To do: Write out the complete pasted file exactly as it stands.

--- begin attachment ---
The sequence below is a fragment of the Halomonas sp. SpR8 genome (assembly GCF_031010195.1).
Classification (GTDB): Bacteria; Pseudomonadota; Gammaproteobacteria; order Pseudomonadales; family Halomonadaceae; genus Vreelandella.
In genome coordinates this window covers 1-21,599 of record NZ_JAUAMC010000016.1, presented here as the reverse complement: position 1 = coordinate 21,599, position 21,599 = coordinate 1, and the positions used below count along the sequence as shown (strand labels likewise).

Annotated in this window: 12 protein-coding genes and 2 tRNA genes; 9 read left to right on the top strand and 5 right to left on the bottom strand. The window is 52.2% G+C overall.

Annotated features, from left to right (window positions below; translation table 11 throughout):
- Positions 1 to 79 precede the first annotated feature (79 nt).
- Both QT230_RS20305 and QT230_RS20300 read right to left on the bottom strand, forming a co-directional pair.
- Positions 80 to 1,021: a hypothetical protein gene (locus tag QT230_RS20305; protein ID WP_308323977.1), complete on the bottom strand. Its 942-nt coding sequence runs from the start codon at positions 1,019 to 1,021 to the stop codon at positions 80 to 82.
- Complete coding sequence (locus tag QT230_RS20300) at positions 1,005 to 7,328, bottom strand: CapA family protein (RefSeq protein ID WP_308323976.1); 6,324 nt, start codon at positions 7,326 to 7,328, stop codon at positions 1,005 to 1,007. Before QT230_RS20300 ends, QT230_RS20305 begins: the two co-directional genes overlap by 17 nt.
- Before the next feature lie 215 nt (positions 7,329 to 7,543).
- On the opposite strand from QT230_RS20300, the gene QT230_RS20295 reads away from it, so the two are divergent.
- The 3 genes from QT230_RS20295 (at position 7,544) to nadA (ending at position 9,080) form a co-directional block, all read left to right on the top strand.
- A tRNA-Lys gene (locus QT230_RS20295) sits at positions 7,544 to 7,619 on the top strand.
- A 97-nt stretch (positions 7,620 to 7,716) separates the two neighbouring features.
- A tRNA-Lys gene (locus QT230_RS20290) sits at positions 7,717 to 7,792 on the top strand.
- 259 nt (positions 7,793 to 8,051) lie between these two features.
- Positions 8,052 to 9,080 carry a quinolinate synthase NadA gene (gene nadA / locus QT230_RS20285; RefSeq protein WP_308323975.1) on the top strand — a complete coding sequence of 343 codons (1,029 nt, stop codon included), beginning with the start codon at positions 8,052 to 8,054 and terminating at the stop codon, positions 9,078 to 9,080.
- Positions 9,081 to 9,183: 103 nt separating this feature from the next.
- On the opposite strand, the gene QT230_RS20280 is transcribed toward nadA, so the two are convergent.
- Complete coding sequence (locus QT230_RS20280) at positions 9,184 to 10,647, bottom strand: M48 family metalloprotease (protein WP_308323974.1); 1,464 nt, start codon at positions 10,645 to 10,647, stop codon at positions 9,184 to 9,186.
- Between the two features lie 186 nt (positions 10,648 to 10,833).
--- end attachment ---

The sequence below is a fragment of the Halomonas sp. SpR8 genome (assembly GCF_031010195.1).
Classification (GTDB): Bacteria; Pseudomonadota; Gammaproteobacteria; order Pseudomonadales; family Halomonadaceae; genus Vreelandella.
In genome coordinates this window covers 1-21,599 of record NZ_JAUAMC010000016.1, presented here as the reverse complement: position 1 = coordinate 21,599, position 21,599 = coordinate 1, and the positions used below count along the sequence as shown (strand labels likewise).

Annotated in this window: 12 protein-coding genes and 2 tRNA genes; 9 read left to right on the top strand and 5 right to left on the bottom strand. The window is 52.2% G+C overall.

Annotated features, from left to right (window positions below; translation table 11 throughout):
- Positions 1 to 79 precede the first annotated feature (79 nt).
- Both QT230_RS20305 and QT230_RS20300 read right to left on the bottom strand, forming a co-directional pair.
- Positions 80 to 1,021: a hypothetical protein gene (locus tag QT230_RS20305; protein ID WP_308323977.1), complete on the bottom strand. Its 942-nt coding sequence runs from the start codon at positions 1,019 to 1,021 to the stop codon at positions 80 to 82.
- Complete coding sequence (locus tag QT230_RS20300) at positions 1,005 to 7,328, bottom strand: CapA family protein (RefSeq protein ID WP_308323976.1); 6,324 nt, start codon at positions 7,326 to 7,328, stop codon at positions 1,005 to 1,007. Before QT230_RS20300 ends, QT230_RS20305 begins: the two co-directional genes overlap by 17 nt.
- Before the next feature lie 215 nt (positions 7,329 to 7,543).
- On the opposite strand from QT230_RS20300, the gene QT230_RS20295 reads away from it, so the two are divergent.
- The 3 genes from QT230_RS20295 (at position 7,544) to nadA (ending at position 9,080) form a co-directional block, all read left to right on the top strand.
- A tRNA-Lys gene (locus QT230_RS20295) sits at positions 7,544 to 7,619 on the top strand.
- A 97-nt stretch (positions 7,620 to 7,716) separates the two neighbouring features.
- A tRNA-Lys gene (locus QT230_RS20290) sits at positions 7,717 to 7,792 on the top strand.
- 259 nt (positions 7,793 to 8,051) lie between these two features.
- Positions 8,052 to 9,080 carry a quinolinate synthase NadA gene (gene nadA / locus QT230_RS20285; RefSeq protein WP_308323975.1) on the top strand — a complete coding sequence of 343 codons (1,029 nt, stop codon included), beginning with the start codon at positions 8,052 to 8,054 and terminating at the stop codon, positions 9,078 to 9,080.
- Positions 9,081 to 9,183: 103 nt separating this feature from the next.
- On the opposite strand, the gene QT230_RS20280 is transcribed toward nadA, so the two are convergent.
- Complete coding sequence (locus QT230_RS20280) at positions 9,184 to 10,647, bottom strand: M48 family metalloprotease (protein WP_308323974.1); 1,464 nt, start codon at positions 10,645 to 10,647, stop codon at positions 9,184 to 9,186.
- Between the two features lie 186 nt (positions 10,648 to 10,833).